Wetland consulting business opens on Orcas

Ted Tidrington is opening Salish Environmental Consulting.

He’s always been an outdoorsman.

Now Ted Tidrington gets paid to study the Orcas Island environment.

“I went back to school to provide better opportunities for myself,” he said. “I also wanted to be an example to my kids.”

Tidrington has opened Salish Environmental Consulting after receiving an AA degree in technical arts and environmental conservation from Skagit Valley College. He is offering wetland assessment and delineation.

“In San Juan County, if the county maps indicate a wetland is near or on your property, you’ll need a wetland specialist to evaluate the characteristics of the wetland and delineate a boundary in the event you apply for a building permit,” he explained.

Each wetland is given a rating based on its quality, which determines how big of a buffer is required to protect it. Over the summer, Tidrington worked with Oregon State University wetland specialist Dr. Paul Adamus, who was hired by the county to oversee the best available science wetland report for the Critical Areas Ordinance (CAO).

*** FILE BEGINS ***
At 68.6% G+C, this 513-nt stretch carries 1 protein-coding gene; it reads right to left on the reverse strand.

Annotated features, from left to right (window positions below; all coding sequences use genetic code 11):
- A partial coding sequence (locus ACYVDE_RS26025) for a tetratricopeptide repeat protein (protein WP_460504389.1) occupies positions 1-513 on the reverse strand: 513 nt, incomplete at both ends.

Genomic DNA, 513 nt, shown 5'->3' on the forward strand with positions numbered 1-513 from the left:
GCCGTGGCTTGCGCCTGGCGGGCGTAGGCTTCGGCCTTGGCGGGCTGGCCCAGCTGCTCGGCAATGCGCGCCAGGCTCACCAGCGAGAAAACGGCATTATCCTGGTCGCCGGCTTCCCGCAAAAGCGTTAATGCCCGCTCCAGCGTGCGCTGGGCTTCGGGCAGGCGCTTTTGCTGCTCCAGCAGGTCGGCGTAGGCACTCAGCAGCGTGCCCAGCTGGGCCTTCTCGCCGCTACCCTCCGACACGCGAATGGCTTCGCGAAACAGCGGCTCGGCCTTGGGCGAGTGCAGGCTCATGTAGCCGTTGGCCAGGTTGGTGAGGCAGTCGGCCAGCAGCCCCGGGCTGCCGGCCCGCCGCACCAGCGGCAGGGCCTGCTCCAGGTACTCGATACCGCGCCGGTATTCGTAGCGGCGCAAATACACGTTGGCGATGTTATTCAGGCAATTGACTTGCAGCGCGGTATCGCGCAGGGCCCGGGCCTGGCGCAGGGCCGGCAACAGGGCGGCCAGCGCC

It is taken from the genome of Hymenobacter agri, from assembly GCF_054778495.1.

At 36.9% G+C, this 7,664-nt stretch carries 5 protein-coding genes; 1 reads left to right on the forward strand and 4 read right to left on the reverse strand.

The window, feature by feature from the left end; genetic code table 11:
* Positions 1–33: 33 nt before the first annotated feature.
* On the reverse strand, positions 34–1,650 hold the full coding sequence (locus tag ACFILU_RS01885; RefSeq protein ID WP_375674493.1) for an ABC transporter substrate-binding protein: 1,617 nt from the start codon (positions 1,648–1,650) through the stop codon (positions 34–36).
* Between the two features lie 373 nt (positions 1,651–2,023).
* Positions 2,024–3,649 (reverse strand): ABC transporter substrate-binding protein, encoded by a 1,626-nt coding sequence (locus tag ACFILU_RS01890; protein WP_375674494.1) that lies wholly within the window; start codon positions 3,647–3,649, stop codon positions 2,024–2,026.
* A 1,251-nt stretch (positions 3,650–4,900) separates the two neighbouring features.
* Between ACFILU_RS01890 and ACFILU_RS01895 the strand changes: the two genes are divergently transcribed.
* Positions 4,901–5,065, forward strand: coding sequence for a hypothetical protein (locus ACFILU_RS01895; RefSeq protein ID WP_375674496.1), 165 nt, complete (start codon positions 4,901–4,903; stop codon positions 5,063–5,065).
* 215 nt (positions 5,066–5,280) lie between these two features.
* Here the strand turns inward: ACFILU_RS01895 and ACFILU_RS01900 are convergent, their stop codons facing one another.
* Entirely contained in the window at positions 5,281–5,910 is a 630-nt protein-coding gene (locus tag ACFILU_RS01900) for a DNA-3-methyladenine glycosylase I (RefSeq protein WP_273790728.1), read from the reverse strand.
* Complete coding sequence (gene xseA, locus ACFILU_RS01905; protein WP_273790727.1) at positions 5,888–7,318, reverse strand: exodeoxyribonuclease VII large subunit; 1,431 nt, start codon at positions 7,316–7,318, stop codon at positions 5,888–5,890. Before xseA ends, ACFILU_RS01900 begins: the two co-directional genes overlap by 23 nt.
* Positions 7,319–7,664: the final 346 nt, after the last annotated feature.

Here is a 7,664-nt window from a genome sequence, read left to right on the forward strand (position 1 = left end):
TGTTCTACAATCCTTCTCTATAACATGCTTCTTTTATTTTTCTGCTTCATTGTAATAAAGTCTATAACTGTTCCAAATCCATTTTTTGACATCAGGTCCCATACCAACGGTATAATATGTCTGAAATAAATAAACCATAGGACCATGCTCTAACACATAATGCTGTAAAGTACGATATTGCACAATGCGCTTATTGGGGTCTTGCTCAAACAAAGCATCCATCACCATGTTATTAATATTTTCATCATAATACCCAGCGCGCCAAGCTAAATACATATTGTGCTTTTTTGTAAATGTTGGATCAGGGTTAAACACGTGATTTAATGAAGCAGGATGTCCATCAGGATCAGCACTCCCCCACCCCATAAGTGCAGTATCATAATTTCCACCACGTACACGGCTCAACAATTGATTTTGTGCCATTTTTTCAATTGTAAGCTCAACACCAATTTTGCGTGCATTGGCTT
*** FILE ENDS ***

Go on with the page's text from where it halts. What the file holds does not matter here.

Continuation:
“I began following the CAO as part of a school assignment and realized I wanted to focus my degree in this area. I pursued and received an optional micro-certification in Advanced Wetland Delineation that was built in to the degree,” Tidrington said. “There was an advertisement in the paper for a wetland internship position. It was as though it were written for me … there were applications from across the country, but they chose to hire locally. It was a great opportunity to work with someone who is so respected in the wetland community.”

Tidrington has finished his first job under his new business, completing wetland delineations for an Orcas client. The report was just approved by the Department of Ecology and San Juan County.

Prior to working in environmental conservation, Tidrington was a waste water treatment plant operator for Eastsound Sewer and Water. Most recently, he offered home maintenance.

Tidrington, who moved to Orcas in 1995, is an avid hiker and kayaker. He also spends time with his four children: Liam, 10; Evan, 12; Ariahna, 14; and Chad, 25.

“As a result of my returning to school, my oldest has returned to school as well,” Tidrington said. “He is studying environmental engineering.”